Don’t feed your dog bones!

Hi Dr. Janeway,

When my family visits during the holidays, we always end up disagreeing over whether it is ok to give my Labrador named Poppy bones to chew on.  Are certain bones ok? Are raw bones better than cooked bones?

Thank you for your question,

Bones are not ok to feed to your pet!  Ever!  But, this fact can be difficult to convince or explain to other people (been there, done that).  Cooked, raw, neck, any bones have potential to cause problems in dogs.  Yes, many people feed bones to their dogs without any obvious problems, but they are either lucky or unaware of the damage feeding bones may have caused their pet.


One of the problems with feeding bones is that they can splinter in the gastrointestinal tract and perforate the stomach, intestines or bowel.  This leads to an infection in the abdomen called peritonitis.  I am pretty sure you would only need to see this once to understand why it is essential to avoid this from happening.  This is not only painful and potentially fatal to your pet, the surgery and hospital stay would be very costly.


Another possible issue that can arise when dogs are fed bones is broken or chipped teeth. A veterinarian can help detect dental problems during a routine physical exam.  Many pets will not show any obvious signs of dental issues, although anyone who has broken a tooth knows how painful it is.  Any chipped tooth should be examined and x-rayed under anesthesia to determine if the pulp cavity is exposed and further treatment is needed (think dollar signs).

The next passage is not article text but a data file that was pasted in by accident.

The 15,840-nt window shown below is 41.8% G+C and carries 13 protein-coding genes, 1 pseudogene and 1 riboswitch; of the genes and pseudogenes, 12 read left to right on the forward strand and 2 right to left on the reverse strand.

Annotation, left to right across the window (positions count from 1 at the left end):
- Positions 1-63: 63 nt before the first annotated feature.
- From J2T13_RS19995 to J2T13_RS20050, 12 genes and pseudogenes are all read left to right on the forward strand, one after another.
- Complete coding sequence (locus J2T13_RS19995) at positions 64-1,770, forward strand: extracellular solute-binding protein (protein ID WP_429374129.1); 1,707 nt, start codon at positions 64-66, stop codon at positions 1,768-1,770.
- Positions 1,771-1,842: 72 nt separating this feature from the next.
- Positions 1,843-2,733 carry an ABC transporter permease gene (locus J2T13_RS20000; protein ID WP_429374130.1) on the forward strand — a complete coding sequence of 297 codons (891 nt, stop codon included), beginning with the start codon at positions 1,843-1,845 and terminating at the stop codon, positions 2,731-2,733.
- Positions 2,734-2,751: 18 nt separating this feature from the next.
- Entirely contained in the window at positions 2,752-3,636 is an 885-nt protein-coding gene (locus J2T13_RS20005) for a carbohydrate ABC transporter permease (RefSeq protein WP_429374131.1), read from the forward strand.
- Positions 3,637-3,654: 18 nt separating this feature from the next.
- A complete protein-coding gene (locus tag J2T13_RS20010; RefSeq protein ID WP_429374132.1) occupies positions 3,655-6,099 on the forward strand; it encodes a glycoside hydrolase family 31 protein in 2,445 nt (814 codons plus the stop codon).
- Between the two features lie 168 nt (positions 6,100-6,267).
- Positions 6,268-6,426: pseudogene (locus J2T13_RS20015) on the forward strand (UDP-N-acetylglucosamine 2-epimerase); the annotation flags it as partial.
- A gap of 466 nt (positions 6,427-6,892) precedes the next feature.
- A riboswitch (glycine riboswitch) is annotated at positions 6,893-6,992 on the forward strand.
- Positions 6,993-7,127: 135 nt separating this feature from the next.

Bones can lodge in the gastrointestinal tract requiring surgery for removal.  They can get stuck in the mouth, esophagus, wind pipe or anywhere along the gi tract.  Bone fragments can cause constipation or bloody diarrhea (ouch).


I hope I have convinced you to think twice before feeding your pet any bones.  Bones should always be disposed of in a container your pet cannot access.  If your pet likes to chew there are many types of chew toys available to help satisfy your pet’s need to gnaw without the dangerous side effects.


Dr. Robin Janeway is an owner of Brighton Greens Veterinary Hospital.

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